Objectives: Surgical remodeling of the left ventricle has involved various techniques of volume reduction. This study evaluates factors that influence long-term survival results with 3 operative methods. Methods: From 1979 to 2000, 157 patients (134 men, mean age 61 years) underwent operations for class III or IV congestive heart failure, angina, ventricular tachyarrhythmia, and sudden death after anteroseptal myocardial infarction. The preoperative ejection fraction was 28% ± 0.9% (mean ± standard error), and the pulmonary artery occlusive pressure was 15 ± 0.07 mm Hg. Cardiogenic shock was present in 26 patients (16%), and an intra-aortic balloon pump was used in 48 patients (30%). The type of procedure depended on the extent of endocardial disease and was aimed at maintaining the ellipsoid shape of the left ventricle cavity. In group I patients (n = 65), radical aneurysm resection and linear closure were performed. In group II patients (n = 70), septal dyskinesis was reinforced with a patch (septoplasty). In group III patients (n = 22), ventriculotomy closure was performed with an intracavitary oval patch. Results: Hospital mortality was 16% (25/157) and was similar among the groups. Actuarial survival up to 18 years was better with a preoperative ejection fraction of 26% or greater (P = .004) and a pulmonary artery occlusive pressure of 17 mm Hg or less (P = .05). Survival was worse in patients who had intra-aortic balloon pump support (P = .03). Five-year survival for all patients in group III was higher than for patients in group II (67% vs 47%, P = .04). Conclusions: Factors that improved long-term survival after left ventricular surgical remodeling were intraventricular patch repair, preoperative ejection fraction of 26% or greater, and pulmonary artery occlusive pressure of 17 mm Hg or less without the need for balloon pump assist.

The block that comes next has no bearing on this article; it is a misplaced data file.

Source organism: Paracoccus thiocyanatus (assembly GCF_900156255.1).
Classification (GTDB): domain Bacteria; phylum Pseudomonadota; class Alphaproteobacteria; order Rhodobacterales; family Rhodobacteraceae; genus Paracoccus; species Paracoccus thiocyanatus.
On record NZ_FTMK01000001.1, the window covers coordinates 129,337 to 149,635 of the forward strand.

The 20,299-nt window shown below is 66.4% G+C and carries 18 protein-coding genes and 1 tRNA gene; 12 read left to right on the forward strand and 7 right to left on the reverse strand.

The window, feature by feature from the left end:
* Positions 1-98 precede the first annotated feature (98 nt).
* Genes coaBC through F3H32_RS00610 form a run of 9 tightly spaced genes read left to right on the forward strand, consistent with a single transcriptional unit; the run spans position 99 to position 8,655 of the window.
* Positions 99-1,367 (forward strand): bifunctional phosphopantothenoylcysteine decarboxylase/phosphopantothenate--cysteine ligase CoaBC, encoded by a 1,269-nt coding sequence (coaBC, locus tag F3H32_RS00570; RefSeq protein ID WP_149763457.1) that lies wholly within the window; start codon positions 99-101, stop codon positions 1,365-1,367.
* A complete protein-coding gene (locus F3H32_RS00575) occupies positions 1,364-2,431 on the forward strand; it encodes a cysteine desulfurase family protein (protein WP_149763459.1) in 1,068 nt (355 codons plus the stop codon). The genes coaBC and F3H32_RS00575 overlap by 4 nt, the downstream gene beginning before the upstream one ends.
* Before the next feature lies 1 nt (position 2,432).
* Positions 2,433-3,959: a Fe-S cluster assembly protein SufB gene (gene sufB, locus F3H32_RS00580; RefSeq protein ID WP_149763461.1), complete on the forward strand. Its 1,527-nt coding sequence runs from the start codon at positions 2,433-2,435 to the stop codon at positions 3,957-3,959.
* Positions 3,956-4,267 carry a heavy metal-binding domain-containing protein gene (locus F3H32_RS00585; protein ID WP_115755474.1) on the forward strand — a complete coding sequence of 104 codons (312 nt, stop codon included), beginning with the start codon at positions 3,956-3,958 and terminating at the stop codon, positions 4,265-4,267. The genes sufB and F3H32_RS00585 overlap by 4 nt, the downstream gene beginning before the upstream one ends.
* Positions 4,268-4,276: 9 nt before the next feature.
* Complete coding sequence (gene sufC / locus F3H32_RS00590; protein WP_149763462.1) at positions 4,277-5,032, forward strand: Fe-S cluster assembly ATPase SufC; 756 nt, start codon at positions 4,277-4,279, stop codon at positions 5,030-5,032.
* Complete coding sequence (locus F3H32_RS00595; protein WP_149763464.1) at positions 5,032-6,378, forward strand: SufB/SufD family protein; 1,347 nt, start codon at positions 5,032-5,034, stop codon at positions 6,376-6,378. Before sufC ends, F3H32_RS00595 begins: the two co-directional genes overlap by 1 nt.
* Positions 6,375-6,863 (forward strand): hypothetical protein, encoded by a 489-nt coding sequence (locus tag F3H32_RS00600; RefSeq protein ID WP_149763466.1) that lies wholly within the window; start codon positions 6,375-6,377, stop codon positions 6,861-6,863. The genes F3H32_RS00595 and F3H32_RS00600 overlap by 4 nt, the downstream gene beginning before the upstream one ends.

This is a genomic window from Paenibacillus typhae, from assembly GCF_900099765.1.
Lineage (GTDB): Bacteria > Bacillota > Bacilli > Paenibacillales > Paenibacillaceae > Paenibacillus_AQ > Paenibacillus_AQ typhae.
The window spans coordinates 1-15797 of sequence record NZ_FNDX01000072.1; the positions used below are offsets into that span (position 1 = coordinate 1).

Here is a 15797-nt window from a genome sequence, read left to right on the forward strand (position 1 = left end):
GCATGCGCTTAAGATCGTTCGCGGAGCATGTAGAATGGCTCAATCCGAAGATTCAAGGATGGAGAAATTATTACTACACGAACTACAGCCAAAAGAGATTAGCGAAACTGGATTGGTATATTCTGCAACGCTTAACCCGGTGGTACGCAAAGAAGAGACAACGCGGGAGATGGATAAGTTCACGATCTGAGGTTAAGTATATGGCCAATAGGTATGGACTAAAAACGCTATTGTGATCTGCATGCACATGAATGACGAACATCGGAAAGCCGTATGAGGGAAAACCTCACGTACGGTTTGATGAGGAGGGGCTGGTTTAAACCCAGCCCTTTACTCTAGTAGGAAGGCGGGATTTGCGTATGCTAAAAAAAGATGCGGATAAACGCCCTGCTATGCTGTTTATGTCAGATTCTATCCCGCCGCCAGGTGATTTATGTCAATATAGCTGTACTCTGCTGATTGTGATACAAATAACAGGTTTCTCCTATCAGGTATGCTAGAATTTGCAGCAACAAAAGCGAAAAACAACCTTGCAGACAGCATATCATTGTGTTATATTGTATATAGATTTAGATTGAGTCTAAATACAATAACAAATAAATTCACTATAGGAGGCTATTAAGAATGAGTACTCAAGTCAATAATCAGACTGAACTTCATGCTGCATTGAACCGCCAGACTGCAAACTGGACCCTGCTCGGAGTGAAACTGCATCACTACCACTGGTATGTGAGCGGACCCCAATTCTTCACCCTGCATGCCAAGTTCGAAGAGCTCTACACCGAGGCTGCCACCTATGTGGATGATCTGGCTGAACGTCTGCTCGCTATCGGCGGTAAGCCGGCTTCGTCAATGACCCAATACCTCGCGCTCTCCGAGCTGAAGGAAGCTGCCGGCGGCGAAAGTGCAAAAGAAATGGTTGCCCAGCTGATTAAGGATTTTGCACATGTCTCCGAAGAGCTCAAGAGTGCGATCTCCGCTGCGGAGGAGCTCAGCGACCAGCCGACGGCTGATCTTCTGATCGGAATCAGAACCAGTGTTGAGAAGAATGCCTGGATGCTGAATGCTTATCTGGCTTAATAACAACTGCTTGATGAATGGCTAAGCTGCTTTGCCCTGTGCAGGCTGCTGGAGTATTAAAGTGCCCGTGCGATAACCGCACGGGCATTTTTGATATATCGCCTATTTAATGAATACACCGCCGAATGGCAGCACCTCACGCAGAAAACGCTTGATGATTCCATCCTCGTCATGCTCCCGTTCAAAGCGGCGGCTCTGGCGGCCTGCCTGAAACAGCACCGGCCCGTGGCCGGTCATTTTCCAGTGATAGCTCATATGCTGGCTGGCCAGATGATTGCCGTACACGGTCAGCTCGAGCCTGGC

ASJC Scopus subject areas
- Pulmonary and Respiratory Medicine
- Cardiology and Cardiovascular Medicine